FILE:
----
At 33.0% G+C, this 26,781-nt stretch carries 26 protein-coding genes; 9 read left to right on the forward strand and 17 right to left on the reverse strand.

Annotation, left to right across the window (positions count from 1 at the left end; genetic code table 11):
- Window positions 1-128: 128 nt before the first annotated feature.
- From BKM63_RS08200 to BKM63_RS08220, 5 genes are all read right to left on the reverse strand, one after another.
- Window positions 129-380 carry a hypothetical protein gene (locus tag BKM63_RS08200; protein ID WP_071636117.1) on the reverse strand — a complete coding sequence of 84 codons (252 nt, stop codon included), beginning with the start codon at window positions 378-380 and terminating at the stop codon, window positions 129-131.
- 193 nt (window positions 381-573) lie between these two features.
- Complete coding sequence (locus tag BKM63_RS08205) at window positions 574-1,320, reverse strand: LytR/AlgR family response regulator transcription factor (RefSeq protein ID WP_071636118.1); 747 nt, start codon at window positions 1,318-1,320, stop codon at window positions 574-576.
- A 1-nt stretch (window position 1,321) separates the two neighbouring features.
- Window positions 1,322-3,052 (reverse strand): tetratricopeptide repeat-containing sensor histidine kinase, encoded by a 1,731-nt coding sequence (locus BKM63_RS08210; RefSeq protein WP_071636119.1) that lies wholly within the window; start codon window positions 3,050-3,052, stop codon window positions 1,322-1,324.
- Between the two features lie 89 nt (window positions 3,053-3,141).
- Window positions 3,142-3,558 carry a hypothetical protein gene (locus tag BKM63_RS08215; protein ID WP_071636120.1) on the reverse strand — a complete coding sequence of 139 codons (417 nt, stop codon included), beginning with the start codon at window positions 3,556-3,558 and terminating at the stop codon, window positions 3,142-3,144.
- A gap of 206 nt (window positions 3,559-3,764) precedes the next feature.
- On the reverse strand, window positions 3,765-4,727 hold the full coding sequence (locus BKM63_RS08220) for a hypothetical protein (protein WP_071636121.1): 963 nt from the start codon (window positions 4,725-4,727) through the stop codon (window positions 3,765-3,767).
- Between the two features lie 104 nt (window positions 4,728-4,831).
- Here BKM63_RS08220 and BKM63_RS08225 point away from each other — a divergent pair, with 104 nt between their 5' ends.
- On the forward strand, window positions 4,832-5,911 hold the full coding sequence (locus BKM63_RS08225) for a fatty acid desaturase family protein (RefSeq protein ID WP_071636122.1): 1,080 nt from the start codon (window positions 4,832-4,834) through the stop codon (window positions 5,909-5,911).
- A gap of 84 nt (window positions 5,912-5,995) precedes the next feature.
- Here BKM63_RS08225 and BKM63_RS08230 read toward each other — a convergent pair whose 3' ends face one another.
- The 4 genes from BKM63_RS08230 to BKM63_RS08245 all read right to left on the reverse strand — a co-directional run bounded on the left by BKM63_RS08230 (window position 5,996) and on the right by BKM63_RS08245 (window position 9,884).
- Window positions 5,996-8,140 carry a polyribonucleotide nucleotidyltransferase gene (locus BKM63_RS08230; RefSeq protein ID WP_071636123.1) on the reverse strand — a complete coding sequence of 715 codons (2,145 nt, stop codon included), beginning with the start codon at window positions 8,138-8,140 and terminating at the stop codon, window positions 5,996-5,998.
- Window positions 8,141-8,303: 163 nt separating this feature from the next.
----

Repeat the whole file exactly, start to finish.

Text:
At 33.0% G+C, this 26,781-nt stretch carries 26 protein-coding genes; 9 read left to right on the forward strand and 17 right to left on the reverse strand.

Annotation, left to right across the window (positions count from 1 at the left end; genetic code table 11):
- Window positions 1-128: 128 nt before the first annotated feature.
- From BKM63_RS08200 to BKM63_RS08220, 5 genes are all read right to left on the reverse strand, one after another.
- Window positions 129-380 carry a hypothetical protein gene (locus tag BKM63_RS08200; protein ID WP_071636117.1) on the reverse strand — a complete coding sequence of 84 codons (252 nt, stop codon included), beginning with the start codon at window positions 378-380 and terminating at the stop codon, window positions 129-131.
- 193 nt (window positions 381-573) lie between these two features.
- Complete coding sequence (locus tag BKM63_RS08205) at window positions 574-1,320, reverse strand: LytR/AlgR family response regulator transcription factor (RefSeq protein ID WP_071636118.1); 747 nt, start codon at window positions 1,318-1,320, stop codon at window positions 574-576.
- A 1-nt stretch (window position 1,321) separates the two neighbouring features.
- Window positions 1,322-3,052 (reverse strand): tetratricopeptide repeat-containing sensor histidine kinase, encoded by a 1,731-nt coding sequence (locus BKM63_RS08210; RefSeq protein WP_071636119.1) that lies wholly within the window; start codon window positions 3,050-3,052, stop codon window positions 1,322-1,324.
- Between the two features lie 89 nt (window positions 3,053-3,141).
- Window positions 3,142-3,558 carry a hypothetical protein gene (locus tag BKM63_RS08215; protein ID WP_071636120.1) on the reverse strand — a complete coding sequence of 139 codons (417 nt, stop codon included), beginning with the start codon at window positions 3,556-3,558 and terminating at the stop codon, window positions 3,142-3,144.
- A gap of 206 nt (window positions 3,559-3,764) precedes the next feature.
- On the reverse strand, window positions 3,765-4,727 hold the full coding sequence (locus BKM63_RS08220) for a hypothetical protein (protein WP_071636121.1): 963 nt from the start codon (window positions 4,725-4,727) through the stop codon (window positions 3,765-3,767).
- Between the two features lie 104 nt (window positions 4,728-4,831).
- Here BKM63_RS08220 and BKM63_RS08225 point away from each other — a divergent pair, with 104 nt between their 5' ends.
- On the forward strand, window positions 4,832-5,911 hold the full coding sequence (locus BKM63_RS08225) for a fatty acid desaturase family protein (RefSeq protein ID WP_071636122.1): 1,080 nt from the start codon (window positions 4,832-4,834) through the stop codon (window positions 5,909-5,911).
- A gap of 84 nt (window positions 5,912-5,995) precedes the next feature.
- Here BKM63_RS08225 and BKM63_RS08230 read toward each other — a convergent pair whose 3' ends face one another.
- The 4 genes from BKM63_RS08230 to BKM63_RS08245 all read right to left on the reverse strand — a co-directional run bounded on the left by BKM63_RS08230 (window position 5,996) and on the right by BKM63_RS08245 (window position 9,884).
- Window positions 5,996-8,140 carry a polyribonucleotide nucleotidyltransferase gene (locus BKM63_RS08230; RefSeq protein ID WP_071636123.1) on the reverse strand — a complete coding sequence of 715 codons (2,145 nt, stop codon included), beginning with the start codon at window positions 8,138-8,140 and terminating at the stop codon, window positions 5,996-5,998.
- Window positions 8,141-8,303: 163 nt separating this feature from the next.